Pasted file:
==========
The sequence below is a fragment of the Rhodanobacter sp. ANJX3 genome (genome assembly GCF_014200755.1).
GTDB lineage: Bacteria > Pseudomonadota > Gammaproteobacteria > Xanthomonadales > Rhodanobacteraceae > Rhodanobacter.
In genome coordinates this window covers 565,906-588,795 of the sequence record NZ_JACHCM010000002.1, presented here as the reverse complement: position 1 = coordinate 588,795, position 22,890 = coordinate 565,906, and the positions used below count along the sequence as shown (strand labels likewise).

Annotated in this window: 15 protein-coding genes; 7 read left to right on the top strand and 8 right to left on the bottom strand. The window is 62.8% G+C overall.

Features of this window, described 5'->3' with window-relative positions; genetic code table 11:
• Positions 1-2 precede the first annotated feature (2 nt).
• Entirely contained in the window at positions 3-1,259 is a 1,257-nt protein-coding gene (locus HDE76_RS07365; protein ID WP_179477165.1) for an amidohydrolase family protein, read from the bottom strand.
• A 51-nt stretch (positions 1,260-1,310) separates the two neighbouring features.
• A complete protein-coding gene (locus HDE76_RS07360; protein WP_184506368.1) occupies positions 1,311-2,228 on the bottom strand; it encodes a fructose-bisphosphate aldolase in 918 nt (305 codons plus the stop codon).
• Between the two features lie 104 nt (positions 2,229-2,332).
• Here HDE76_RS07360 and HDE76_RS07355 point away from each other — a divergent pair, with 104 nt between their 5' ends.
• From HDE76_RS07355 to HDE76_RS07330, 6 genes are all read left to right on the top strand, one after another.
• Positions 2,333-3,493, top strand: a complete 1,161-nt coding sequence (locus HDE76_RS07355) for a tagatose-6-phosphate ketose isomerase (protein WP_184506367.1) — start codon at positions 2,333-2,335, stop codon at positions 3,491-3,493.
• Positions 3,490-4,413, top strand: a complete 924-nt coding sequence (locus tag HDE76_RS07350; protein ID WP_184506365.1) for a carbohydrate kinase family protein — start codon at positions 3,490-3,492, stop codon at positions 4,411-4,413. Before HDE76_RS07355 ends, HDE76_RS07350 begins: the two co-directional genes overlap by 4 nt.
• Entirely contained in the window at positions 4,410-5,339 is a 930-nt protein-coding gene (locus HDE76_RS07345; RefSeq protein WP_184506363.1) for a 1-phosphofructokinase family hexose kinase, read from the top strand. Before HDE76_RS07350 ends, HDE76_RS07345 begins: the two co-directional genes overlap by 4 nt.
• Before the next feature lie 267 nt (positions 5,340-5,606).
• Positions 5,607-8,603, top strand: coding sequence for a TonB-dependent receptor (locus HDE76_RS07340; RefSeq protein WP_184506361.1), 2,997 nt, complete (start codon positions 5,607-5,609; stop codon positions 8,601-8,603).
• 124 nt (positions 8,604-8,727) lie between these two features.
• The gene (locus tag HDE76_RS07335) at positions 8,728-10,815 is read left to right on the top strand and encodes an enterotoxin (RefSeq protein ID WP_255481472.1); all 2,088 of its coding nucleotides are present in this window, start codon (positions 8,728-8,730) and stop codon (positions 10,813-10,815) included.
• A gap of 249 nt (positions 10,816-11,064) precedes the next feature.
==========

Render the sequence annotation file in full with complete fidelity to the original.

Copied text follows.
The sequence below is a fragment of the Rhodanobacter sp. ANJX3 genome (genome assembly GCF_014200755.1).
GTDB lineage: Bacteria > Pseudomonadota > Gammaproteobacteria > Xanthomonadales > Rhodanobacteraceae > Rhodanobacter.
In genome coordinates this window covers 565,906-588,795 of the sequence record NZ_JACHCM010000002.1, presented here as the reverse complement: position 1 = coordinate 588,795, position 22,890 = coordinate 565,906, and the positions used below count along the sequence as shown (strand labels likewise).

Annotated in this window: 15 protein-coding genes; 7 read left to right on the top strand and 8 right to left on the bottom strand. The window is 62.8% G+C overall.

Features of this window, described 5'->3' with window-relative positions; genetic code table 11:
• Positions 1-2 precede the first annotated feature (2 nt).
• Entirely contained in the window at positions 3-1,259 is a 1,257-nt protein-coding gene (locus HDE76_RS07365; protein ID WP_179477165.1) for an amidohydrolase family protein, read from the bottom strand.
• A 51-nt stretch (positions 1,260-1,310) separates the two neighbouring features.
• A complete protein-coding gene (locus HDE76_RS07360; protein WP_184506368.1) occupies positions 1,311-2,228 on the bottom strand; it encodes a fructose-bisphosphate aldolase in 918 nt (305 codons plus the stop codon).
• Between the two features lie 104 nt (positions 2,229-2,332).
• Here HDE76_RS07360 and HDE76_RS07355 point away from each other — a divergent pair, with 104 nt between their 5' ends.
• From HDE76_RS07355 to HDE76_RS07330, 6 genes are all read left to right on the top strand, one after another.
• Positions 2,333-3,493, top strand: a complete 1,161-nt coding sequence (locus HDE76_RS07355) for a tagatose-6-phosphate ketose isomerase (protein WP_184506367.1) — start codon at positions 2,333-2,335, stop codon at positions 3,491-3,493.
• Positions 3,490-4,413, top strand: a complete 924-nt coding sequence (locus tag HDE76_RS07350; protein ID WP_184506365.1) for a carbohydrate kinase family protein — start codon at positions 3,490-3,492, stop codon at positions 4,411-4,413. Before HDE76_RS07355 ends, HDE76_RS07350 begins: the two co-directional genes overlap by 4 nt.
• Entirely contained in the window at positions 4,410-5,339 is a 930-nt protein-coding gene (locus HDE76_RS07345; RefSeq protein WP_184506363.1) for a 1-phosphofructokinase family hexose kinase, read from the top strand. Before HDE76_RS07350 ends, HDE76_RS07345 begins: the two co-directional genes overlap by 4 nt.
• Before the next feature lie 267 nt (positions 5,340-5,606).
• Positions 5,607-8,603, top strand: coding sequence for a TonB-dependent receptor (locus HDE76_RS07340; RefSeq protein WP_184506361.1), 2,997 nt, complete (start codon positions 5,607-5,609; stop codon positions 8,601-8,603).
• 124 nt (positions 8,604-8,727) lie between these two features.
• The gene (locus tag HDE76_RS07335) at positions 8,728-10,815 is read left to right on the top strand and encodes an enterotoxin (RefSeq protein ID WP_255481472.1); all 2,088 of its coding nucleotides are present in this window, start codon (positions 8,728-8,730) and stop codon (positions 10,813-10,815) included.
• A gap of 249 nt (positions 10,816-11,064) precedes the next feature.